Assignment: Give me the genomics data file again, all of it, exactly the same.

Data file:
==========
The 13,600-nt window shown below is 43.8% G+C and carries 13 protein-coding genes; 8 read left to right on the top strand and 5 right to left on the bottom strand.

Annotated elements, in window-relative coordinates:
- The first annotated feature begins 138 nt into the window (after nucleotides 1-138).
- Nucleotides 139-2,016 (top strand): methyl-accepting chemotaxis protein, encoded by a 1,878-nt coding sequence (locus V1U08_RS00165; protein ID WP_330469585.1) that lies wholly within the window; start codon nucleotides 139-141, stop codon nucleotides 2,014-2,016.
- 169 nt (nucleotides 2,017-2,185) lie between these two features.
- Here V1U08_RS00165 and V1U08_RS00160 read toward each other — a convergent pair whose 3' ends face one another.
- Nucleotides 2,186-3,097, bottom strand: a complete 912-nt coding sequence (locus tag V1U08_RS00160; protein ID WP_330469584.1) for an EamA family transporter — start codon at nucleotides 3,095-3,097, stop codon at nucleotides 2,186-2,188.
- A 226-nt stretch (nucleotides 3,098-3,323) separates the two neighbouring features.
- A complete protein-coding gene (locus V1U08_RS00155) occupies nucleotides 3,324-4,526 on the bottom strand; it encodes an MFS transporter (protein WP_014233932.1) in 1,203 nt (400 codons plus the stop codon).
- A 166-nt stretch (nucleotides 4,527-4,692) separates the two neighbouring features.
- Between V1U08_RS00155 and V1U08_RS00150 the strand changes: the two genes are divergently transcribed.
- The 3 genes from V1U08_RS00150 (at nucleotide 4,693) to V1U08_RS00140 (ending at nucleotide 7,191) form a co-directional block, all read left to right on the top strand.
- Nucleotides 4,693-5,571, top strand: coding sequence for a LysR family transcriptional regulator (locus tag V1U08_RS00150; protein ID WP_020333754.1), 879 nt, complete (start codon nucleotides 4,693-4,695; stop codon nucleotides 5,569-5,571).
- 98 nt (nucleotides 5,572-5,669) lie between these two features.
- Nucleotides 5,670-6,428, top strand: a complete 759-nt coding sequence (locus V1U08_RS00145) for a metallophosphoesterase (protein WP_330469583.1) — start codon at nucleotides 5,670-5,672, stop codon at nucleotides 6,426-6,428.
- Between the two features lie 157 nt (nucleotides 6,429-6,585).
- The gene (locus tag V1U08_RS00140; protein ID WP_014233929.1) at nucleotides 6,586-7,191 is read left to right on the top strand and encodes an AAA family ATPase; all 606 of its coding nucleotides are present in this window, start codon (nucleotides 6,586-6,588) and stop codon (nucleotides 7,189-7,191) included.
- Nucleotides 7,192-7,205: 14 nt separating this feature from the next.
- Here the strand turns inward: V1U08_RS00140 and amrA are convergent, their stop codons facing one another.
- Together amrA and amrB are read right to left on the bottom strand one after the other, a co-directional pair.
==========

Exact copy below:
The 13,600-nt window shown below is 43.8% G+C and carries 13 protein-coding genes; 8 read left to right on the top strand and 5 right to left on the bottom strand.

Annotated elements, in window-relative coordinates:
- The first annotated feature begins 138 nt into the window (after nucleotides 1-138).
- Nucleotides 139-2,016 (top strand): methyl-accepting chemotaxis protein, encoded by a 1,878-nt coding sequence (locus V1U08_RS00165; protein ID WP_330469585.1) that lies wholly within the window; start codon nucleotides 139-141, stop codon nucleotides 2,014-2,016.
- 169 nt (nucleotides 2,017-2,185) lie between these two features.
- Here V1U08_RS00165 and V1U08_RS00160 read toward each other — a convergent pair whose 3' ends face one another.
- Nucleotides 2,186-3,097, bottom strand: a complete 912-nt coding sequence (locus tag V1U08_RS00160; protein ID WP_330469584.1) for an EamA family transporter — start codon at nucleotides 3,095-3,097, stop codon at nucleotides 2,186-2,188.
- A 226-nt stretch (nucleotides 3,098-3,323) separates the two neighbouring features.
- A complete protein-coding gene (locus V1U08_RS00155) occupies nucleotides 3,324-4,526 on the bottom strand; it encodes an MFS transporter (protein WP_014233932.1) in 1,203 nt (400 codons plus the stop codon).
- A 166-nt stretch (nucleotides 4,527-4,692) separates the two neighbouring features.
- Between V1U08_RS00155 and V1U08_RS00150 the strand changes: the two genes are divergently transcribed.
- The 3 genes from V1U08_RS00150 (at nucleotide 4,693) to V1U08_RS00140 (ending at nucleotide 7,191) form a co-directional block, all read left to right on the top strand.
- Nucleotides 4,693-5,571, top strand: coding sequence for a LysR family transcriptional regulator (locus tag V1U08_RS00150; protein ID WP_020333754.1), 879 nt, complete (start codon nucleotides 4,693-4,695; stop codon nucleotides 5,569-5,571).
- 98 nt (nucleotides 5,572-5,669) lie between these two features.
- Nucleotides 5,670-6,428, top strand: a complete 759-nt coding sequence (locus V1U08_RS00145) for a metallophosphoesterase (protein WP_330469583.1) — start codon at nucleotides 5,670-5,672, stop codon at nucleotides 6,426-6,428.
- Between the two features lie 157 nt (nucleotides 6,429-6,585).
- The gene (locus tag V1U08_RS00140; protein ID WP_014233929.1) at nucleotides 6,586-7,191 is read left to right on the top strand and encodes an AAA family ATPase; all 606 of its coding nucleotides are present in this window, start codon (nucleotides 6,586-6,588) and stop codon (nucleotides 7,189-7,191) included.
- Nucleotides 7,192-7,205: 14 nt separating this feature from the next.
- Here the strand turns inward: V1U08_RS00140 and amrA are convergent, their stop codons facing one another.
- Together amrA and amrB are read right to left on the bottom strand one after the other, a co-directional pair.